Aggie’s top tips

How to clean floors

Any floor can be a breeding place for dirt and germs. So clean floors with warm water and detergent to remove any visible dirt. A microfibre mop with detachable cloth is more hygienic than traditional mops and can be washed in the machine after use. However, if there is vomit, urine or faeces, clean it using a kitchen paper and warm water, then disinfect the area thoroughly. If carpet or soft furnishings are involved, it can be laborious and time-consuming. To prevent the spread of infection, steam cleaning is the best route.

Surfaces to clean daily

  • Doorknobs and handrails
  • Table surfaces
  • Hard dining chairs (seat, back and arms)
  • Kitchen counters
  • Bathroom counters
  • Toilets (seat and handle)
  • Light switches
  • TV remote controls
  • Game controllers

How to clean a bathroom

Use hot, soapy water (followed by disinfectant if needed) on the following areas of the bathroom:

  • Toilet seat
  • Toilet handle
  • Toilet rim
  • Bath
  • Sink and taps
  • Shower tray

It’s a good idea to keep tiles and grouting clean and to wash shower curtains frequently. Use a separate cloth for the toilet and wash all cloths in the machine at 60 centigrade after use. Wash bathroom mats. Toilet brushes are full of germs so I don’t use them. Instead, I use bleach to remove dirt and flush. If it’s stubborn, I use bleach and toilet tissue to remove.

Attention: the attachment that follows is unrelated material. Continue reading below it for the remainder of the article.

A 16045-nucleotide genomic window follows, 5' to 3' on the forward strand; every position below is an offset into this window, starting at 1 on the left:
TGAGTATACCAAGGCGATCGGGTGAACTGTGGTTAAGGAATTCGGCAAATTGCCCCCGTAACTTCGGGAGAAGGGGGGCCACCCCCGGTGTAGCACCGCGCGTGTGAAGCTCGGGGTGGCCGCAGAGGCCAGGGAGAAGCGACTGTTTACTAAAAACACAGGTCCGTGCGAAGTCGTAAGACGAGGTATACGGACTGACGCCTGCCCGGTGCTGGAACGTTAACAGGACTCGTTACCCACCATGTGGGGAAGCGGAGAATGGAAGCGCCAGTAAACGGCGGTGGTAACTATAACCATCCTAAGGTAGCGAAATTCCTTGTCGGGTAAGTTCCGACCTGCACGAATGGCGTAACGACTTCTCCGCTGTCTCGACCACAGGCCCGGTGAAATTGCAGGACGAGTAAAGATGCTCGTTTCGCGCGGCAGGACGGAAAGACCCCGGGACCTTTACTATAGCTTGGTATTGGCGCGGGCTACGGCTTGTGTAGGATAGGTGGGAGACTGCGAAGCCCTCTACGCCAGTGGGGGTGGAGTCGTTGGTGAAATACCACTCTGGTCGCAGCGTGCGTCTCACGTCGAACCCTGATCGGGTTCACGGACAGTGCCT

Wash clothes to keep virus threat at bay

It’s thought Covid-19 can remain on clothing for up to two days. So if you’re using public transport or working with others it’s a good idea to remove clothing as soon as you get home and put it in the wash. We don’t know how long the virus lives on floors and shoes, so if you’re worried take them off too.

When it comes to the wash, do not shake dirty laundry before washing. This will cut the risk of dispersing the virus through the air.

You can wash clothes in accordance with the manufacturer’s instructions but use the warmest water setting. There is no general health reason to separate clothes, although there may be some items you might want to wash separately at a higher temperature with a bleach-based detergent (such as biological powder for whites).

These include clothes that come into contact with a lot of body fluids as they will have more germs on them, such as sportswear. Shared towels in your home can also harbour germs and could spread coronavirus. They should be washed often and at 60 degrees centigrade. If there is someone self-isolating or at risk, they should have their own towels.

Don’t forget to dry laundry thoroughly. Germs like moist areas and will spread there if they get a chance to.

Once you’ve finished the laundry it’s important to clean the outside of your washing machine and any containers used to carry the laundry in. Remember to wash your hands often to prevent the spread of germs.

And don’t forget to clean or replace your cleaning utensils too. Using the same cloths and sponges over and over again can spread the germs around other surfaces.